The Telecommunications Group of DWI owns and Operates several local telephone companies. One service that DWI provides to its commercial customers is the use of "900 numbers" by which third-parties (clients of DWI customers) receive products & services. Billing for these products and services is delineated as charges owed to DWI instead of the business provider (e.g. Dudes with Dough, Lonely College Co-Eds, Madame Marie - Psychic to the Stars, etc.) and often blends into the small-print of phone bills and is overlooked by spouses, parents, and persons other than the third party user who might have access to the bill.
DWI owns and operates Appalachian Bell, the local service provider for the mountain areas of North Carolina and Tennessee. You've just received a letter from Dewey Cheatham, Esq., who represents Ma & Pa Kettle of Mountaintop, NC. About a month ago, an employee in DWI's accounts receivables department called the Kettle home regarding the $500.00 Delinquency on their phone account and attempted to collect the debt. The Kettles denied any knowledge of anyone using these services and refused to pay the charges.
Further investigation revealed that the phone calls to the dating hotline made from the Kettle phone were made by the Kettle's 12 year old grandson and some of his friends, who often spent weekends with them. What are the public law and private law implications of this scenario? Make a recommendation to the DWI Board as to policies it should implement to address future problems.
There are liabilities and responsibilities for both sides of this issue - please assist with both sides of the aspect.
Ma & Pa Kettle have been fleeced to the extent of $500 because of the abuse of 900 numbers that have been used from their house by their 12 year old son, and some of his minor friends.
While there are legitimate 900-numbers being used to promote products and services, many businesses have also become targets of telemarketing scams involving 900-numbers. XYZ company's callers to telephone numbers with prefixes such as 900, 976, and 540 may be charged anywhere from 50 cents a minute to 50 dollars a call. Furthermore, many 900-number scam operators hike their profits by putting callers on hold or otherwise prolonging the call to multiply their per-minute charges.
Ma & Pa Kettle could have been charged thousands of dollars charged to their telephone bills when children have been targeted with prerecorded telephone messages promising that a hot service or some other desirable service is just a telephone call away. Typical scams have involved TV ads and recorded telephone messages promising services, such as:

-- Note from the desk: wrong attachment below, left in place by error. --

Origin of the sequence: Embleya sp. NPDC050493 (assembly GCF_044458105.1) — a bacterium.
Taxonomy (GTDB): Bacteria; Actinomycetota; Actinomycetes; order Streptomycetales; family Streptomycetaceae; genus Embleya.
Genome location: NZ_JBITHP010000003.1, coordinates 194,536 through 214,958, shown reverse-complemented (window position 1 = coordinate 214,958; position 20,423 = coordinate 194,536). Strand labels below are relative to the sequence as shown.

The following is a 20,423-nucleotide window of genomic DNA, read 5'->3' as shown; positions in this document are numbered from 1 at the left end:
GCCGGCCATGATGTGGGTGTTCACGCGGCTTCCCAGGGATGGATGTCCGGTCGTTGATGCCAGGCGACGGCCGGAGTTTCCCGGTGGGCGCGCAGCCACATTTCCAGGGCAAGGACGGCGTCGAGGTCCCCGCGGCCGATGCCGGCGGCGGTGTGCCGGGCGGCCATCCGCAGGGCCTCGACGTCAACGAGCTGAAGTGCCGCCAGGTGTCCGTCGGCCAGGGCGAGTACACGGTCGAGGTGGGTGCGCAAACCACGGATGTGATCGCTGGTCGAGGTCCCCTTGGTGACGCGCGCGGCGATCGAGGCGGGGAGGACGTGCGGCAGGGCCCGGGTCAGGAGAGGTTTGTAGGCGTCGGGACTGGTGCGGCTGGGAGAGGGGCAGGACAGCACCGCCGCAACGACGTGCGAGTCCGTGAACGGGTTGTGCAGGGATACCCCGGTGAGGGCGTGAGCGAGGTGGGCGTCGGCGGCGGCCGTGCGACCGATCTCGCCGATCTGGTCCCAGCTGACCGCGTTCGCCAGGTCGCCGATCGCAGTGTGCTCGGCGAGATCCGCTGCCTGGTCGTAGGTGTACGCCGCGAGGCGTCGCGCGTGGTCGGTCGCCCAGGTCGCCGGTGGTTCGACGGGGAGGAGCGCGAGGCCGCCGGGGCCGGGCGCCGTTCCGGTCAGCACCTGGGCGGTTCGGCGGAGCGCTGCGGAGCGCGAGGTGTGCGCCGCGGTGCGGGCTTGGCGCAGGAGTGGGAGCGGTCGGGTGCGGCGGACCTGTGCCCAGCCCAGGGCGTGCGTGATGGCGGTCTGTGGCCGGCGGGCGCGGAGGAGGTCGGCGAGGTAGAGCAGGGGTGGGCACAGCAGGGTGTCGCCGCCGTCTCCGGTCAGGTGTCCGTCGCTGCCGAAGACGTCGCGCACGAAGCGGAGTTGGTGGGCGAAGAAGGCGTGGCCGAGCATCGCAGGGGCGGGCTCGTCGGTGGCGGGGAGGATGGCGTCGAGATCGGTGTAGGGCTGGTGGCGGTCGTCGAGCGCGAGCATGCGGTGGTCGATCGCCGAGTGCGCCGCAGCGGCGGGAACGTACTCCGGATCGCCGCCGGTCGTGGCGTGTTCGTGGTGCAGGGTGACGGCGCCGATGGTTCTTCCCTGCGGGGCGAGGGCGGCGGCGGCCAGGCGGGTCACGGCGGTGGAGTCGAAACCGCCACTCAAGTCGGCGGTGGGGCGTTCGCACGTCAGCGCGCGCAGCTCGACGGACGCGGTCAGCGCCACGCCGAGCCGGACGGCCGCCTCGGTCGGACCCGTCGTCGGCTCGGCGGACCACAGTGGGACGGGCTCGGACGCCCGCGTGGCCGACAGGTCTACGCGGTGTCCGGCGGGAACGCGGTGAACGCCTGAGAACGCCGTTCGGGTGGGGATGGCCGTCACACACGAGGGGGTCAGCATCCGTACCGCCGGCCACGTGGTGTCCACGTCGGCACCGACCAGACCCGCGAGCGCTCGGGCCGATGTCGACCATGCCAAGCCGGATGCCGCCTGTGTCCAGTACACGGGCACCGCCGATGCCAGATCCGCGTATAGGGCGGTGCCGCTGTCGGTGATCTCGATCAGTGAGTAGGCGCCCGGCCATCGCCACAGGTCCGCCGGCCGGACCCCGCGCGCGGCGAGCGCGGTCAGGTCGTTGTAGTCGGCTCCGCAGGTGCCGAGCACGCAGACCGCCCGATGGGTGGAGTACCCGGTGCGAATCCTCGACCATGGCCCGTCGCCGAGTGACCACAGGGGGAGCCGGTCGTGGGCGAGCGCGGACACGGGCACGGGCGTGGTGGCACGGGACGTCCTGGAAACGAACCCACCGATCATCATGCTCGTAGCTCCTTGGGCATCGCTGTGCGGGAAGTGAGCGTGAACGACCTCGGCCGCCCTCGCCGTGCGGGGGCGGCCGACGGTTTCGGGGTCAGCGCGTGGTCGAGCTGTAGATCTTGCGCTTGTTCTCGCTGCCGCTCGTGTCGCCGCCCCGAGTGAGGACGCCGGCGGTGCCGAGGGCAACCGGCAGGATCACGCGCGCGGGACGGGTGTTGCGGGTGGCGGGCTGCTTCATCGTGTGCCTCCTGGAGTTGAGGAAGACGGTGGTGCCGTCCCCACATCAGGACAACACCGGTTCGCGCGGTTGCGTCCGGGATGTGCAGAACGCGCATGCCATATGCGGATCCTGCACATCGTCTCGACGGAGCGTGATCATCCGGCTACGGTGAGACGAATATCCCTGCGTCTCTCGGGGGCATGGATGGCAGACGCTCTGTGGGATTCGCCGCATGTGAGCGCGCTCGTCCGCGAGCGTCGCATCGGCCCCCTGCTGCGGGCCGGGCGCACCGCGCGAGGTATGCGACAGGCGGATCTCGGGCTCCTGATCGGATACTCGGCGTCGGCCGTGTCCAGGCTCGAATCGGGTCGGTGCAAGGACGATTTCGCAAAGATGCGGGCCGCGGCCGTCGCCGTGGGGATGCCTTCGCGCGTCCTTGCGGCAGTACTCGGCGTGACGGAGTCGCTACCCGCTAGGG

· Real estate or job listings. Callers usually end up paying to listen to a recording of listings taken from local newspapers or other publicly available sources.
· A "gold" credit card. Often these so-called gold cards can be used only to buy over-priced merchandise from the promoter's own catalog-and there may even be an extra charge for obtaining the catalog.
· A bank credit card, available "regardless of credit history." All the caller usually receives is a list of banks offering low interest or secured credit cards. The list the caller receives, usually for a very high price, often can be obtained at far less cost through financial magazines, newspapers, or legitimate credit organizations. In another typical scam, the caller may be sent a "how- to kit" of virtually worthless generic information on reestablishing credit.
· Bank loans. Again, the caller usually receives nothing but a list of lenders, or a generic information package on applying for a loan.
What Ma & Pa Kettle needs to do:
· Your best defense against excessive 900-number charges is to establish the facts regarding telephone use and make sure DWI knows of it.
· Children should be briefed on 900-number scams and when out of house, 900-numbers should be barred.
· Also make sure children know what a 900-number call will cost before dialing, since federal law requires such disclosures.
· Remember, it is possible to adjust telephone systems so that outgoing 900-number calls cannot be made. However, blocking 900 or 976 numbers does not restrict unauthorized calls to 800 or international numbers.
DWI should implement the "The 900-Number Rule"
This Rule was implemented by the FTC to fight abuses regarding the advertising and use of 900 numbers by services selling information or entertainment programs delivered over the phone, and billed to the caller's phone bill. Effective since November 1, 1993, it applies to interstate calls to such services. Companies that violate this Rule may be subject to fines of $10,000 per violation, if the FTC takes action against them.
Legal protection that Ma & Pa Kettle can avail themselves of:
The phone company cannot disconnect your regular or long distance service if you don't pay a 900-number charge. However, you could be blocked from making future calls to 900 numbers if you don't pay legitimate 900-number charges. Blocking is available from the phone company if you want to make sure no one using your phone can call a 900-number service-charges ...